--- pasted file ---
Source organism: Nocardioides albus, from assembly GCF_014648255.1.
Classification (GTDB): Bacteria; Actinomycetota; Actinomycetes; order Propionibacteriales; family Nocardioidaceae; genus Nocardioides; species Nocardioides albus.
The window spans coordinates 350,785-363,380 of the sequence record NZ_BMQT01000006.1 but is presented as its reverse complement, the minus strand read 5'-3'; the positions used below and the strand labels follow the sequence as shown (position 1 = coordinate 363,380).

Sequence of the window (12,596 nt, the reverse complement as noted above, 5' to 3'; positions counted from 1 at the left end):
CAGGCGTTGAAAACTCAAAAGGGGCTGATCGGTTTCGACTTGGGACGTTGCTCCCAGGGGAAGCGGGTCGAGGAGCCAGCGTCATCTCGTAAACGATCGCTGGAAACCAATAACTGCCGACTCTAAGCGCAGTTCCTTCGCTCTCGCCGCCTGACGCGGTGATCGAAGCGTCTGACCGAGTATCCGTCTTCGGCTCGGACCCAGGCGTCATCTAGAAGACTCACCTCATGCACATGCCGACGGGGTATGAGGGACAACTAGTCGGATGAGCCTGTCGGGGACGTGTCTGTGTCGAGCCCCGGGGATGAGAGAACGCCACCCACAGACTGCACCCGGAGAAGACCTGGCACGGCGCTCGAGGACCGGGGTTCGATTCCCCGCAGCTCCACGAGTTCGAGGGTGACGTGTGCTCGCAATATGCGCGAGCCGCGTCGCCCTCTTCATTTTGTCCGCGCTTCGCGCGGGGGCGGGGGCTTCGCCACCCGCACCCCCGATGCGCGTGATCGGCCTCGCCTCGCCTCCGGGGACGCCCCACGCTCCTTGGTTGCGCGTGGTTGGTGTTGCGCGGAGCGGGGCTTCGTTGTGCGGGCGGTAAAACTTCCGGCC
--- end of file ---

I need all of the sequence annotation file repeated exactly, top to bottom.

Source organism: Nocardioides albus, from assembly GCF_014648255.1.
Classification (GTDB): Bacteria; Actinomycetota; Actinomycetes; order Propionibacteriales; family Nocardioidaceae; genus Nocardioides; species Nocardioides albus.
The window spans coordinates 350,785-363,380 of the sequence record NZ_BMQT01000006.1 but is presented as its reverse complement, the minus strand read 5'-3'; the positions used below and the strand labels follow the sequence as shown (position 1 = coordinate 363,380).

Sequence of the window (12,596 nt, the reverse complement as noted above, 5' to 3'; positions counted from 1 at the left end):
CAGGCGTTGAAAACTCAAAAGGGGCTGATCGGTTTCGACTTGGGACGTTGCTCCCAGGGGAAGCGGGTCGAGGAGCCAGCGTCATCTCGTAAACGATCGCTGGAAACCAATAACTGCCGACTCTAAGCGCAGTTCCTTCGCTCTCGCCGCCTGACGCGGTGATCGAAGCGTCTGACCGAGTATCCGTCTTCGGCTCGGACCCAGGCGTCATCTAGAAGACTCACCTCATGCACATGCCGACGGGGTATGAGGGACAACTAGTCGGATGAGCCTGTCGGGGACGTGTCTGTGTCGAGCCCCGGGGATGAGAGAACGCCACCCACAGACTGCACCCGGAGAAGACCTGGCACGGCGCTCGAGGACCGGGGTTCGATTCCCCGCAGCTCCACGAGTTCGAGGGTGACGTGTGCTCGCAATATGCGCGAGCCGCGTCGCCCTCTTCATTTTGTCCGCGCTTCGCGCGGGGGCGGGGGCTTCGCCACCCGCACCCCCGATGCGCGTGATCGGCCTCGCCTCGCCTCCGGGGACGCCCCACGCTCCTTGGTTGCGCGTGGTTGGTGTTGCGCGGAGCGGGGCTTCGTTGTGCGGGCGGTAAAACTTCCGGCC